Anyway, I'm astonished (no, gob-smacked!) by how quickly you came up with the XD count! Tell us how you did it, please!

I used the same approach that Russell and Jarvis used, but applied to the case of X-Sudoku grids, with thier 96 "VPTs".
The VPTs, split into 30 conjugacy classes. Only 8 of the (29) "non-trivial" classes, had one or more grids that were left invariant, and the largest grid count among those, was 1,675,008.

I used "templates", and code similar to what Red Ed described here, to count the number of "X" grids that are left invariant by a given VPT. I added some "speedup" features:
• After the initial lists of "extended templates" were built, if any of them was empty, the VPT (its "class") was skipped.
• Before the outer loop was entered: for each d > 1, the list of extended templates for "row 1, column d", was filtered to remove any cases that included a cell in a column "< d".
• Before each "next inner" loop, the relevant lists were filtered again, to remove any cases that overlapped the union of the templates from the current and outer loops. A fresh set of lists was produced for each depth ... each a filtered version of the corresponding list for the current depth.
To get the "153,255,603,504" count, I did what you did, essentially, with two exceptions:
• I used what could be called a "template-based" solver ... based on the code described above, but with normal, rather than "extended templates".
• For "seed", rather than using the 1040 templates that contain r1c1, I used a list of 115 (X-) canonical templates, and multiplied the "solution counts" by the number of templates having the relevant canonical form, before adding the results.
• The seed templates were in maxlex canonical form. That complicated things slightly, since 95 of them included r1c1 (in row 1), and the remaining 20, included r1c2.
blue

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### Re: SudokuX (Diagonal Sudoku)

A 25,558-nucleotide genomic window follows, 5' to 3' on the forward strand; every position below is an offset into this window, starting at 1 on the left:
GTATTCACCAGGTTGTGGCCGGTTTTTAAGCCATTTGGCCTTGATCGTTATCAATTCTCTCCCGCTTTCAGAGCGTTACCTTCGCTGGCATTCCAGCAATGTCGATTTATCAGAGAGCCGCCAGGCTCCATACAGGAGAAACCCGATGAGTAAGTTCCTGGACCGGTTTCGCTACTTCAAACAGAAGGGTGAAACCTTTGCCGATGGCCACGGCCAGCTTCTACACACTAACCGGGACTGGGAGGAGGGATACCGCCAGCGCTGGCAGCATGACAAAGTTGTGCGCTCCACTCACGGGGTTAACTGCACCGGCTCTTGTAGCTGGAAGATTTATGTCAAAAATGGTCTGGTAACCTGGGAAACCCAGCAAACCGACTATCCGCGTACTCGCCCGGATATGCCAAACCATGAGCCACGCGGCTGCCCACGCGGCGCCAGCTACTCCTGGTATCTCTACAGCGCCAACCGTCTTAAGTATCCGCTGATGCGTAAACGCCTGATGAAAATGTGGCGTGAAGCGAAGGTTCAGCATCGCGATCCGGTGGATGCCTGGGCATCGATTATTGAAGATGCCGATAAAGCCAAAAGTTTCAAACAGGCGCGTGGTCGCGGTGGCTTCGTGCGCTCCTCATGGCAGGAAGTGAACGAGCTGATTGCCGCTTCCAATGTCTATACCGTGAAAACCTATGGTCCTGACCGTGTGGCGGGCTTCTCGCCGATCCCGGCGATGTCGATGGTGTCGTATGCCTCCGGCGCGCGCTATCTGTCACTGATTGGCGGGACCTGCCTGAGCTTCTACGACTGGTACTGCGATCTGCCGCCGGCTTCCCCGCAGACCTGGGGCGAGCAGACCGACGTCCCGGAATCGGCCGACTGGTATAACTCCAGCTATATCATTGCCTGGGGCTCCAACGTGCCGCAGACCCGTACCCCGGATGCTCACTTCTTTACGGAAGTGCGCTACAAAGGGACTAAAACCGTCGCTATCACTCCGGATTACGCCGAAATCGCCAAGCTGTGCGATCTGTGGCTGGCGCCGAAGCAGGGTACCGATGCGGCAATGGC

.
Ok, elegant work indeed, as usual!

You used a bespoke surgical instrument, while I just hit it with a sledgehammer (well, 4 sledgehammers, each used 260 times) ...

Mathimagics
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### Re: SudokuX (Diagonal Sudoku)

.
For Serg,

Here is the grid listed above as having 288 X-transformations, ie 3 x X-Sets, with a representative grid from each set:

Code: Select all
`X1: 123869457456237891789451236842793615567148923931526748278915364314672589695384172X2: 346287915127659384598341672475132869263798451819465237651824793932576148784913526X3: 276589143519364782483172956732891564968457231154236897397615428841923675625748319`

Display format:
Hidden Text: Show
Code: Select all
`             X1                            X2                            X3  +-------+-------+-------+     +-------+-------+-------+     +-------+-------+-------+  | 1 2 3 | 8 6 9 | 4 5 7 |     | 3 4 6 | 2 8 7 | 9 1 5 |     | 2 7 6 | 5 8 9 | 1 4 3 |  | 4 5 6 | 2 3 7 | 8 9 1 |     | 1 2 7 | 6 5 9 | 3 8 4 |     | 5 1 9 | 3 6 4 | 7 8 2 |  | 7 8 9 | 4 5 1 | 2 3 6 |     | 5 9 8 | 3 4 1 | 6 7 2 |     | 4 8 3 | 1 7 2 | 9 5 6 |  +-------+-------+-------+     +-------+-------+-------+     +-------+-------+-------+  | 8 4 2 | 7 9 3 | 6 1 5 |     | 4 7 5 | 1 3 2 | 8 6 9 |     | 7 3 2 | 8 9 1 | 5 6 4 |  | 5 6 7 | 1 4 8 | 9 2 3 |     | 2 6 3 | 7 9 8 | 4 5 1 |     | 9 6 8 | 4 5 7 | 2 3 1 |  | 9 3 1 | 5 2 6 | 7 4 8 |     | 8 1 9 | 4 6 5 | 2 3 7 |     | 1 5 4 | 2 3 6 | 8 9 7 |  +-------+-------+-------+     +-------+-------+-------+     +-------+-------+-------+  | 2 7 8 | 9 1 5 | 3 6 4 |     | 6 5 1 | 8 2 4 | 7 9 3 |     | 3 9 7 | 6 1 5 | 4 2 8 |  | 3 1 4 | 6 7 2 | 5 8 9 |     | 9 3 2 | 5 7 6 | 1 4 8 |     | 8 4 1 | 9 2 3 | 6 7 5 |  | 6 9 5 | 3 8 4 | 1 7 2 |     | 7 8 4 | 9 1 3 | 5 2 6 |     | 6 2 5 | 7 4 8 | 3 1 9 |  +-------+-------+-------+     +-------+-------+-------+     +-------+-------+-------+`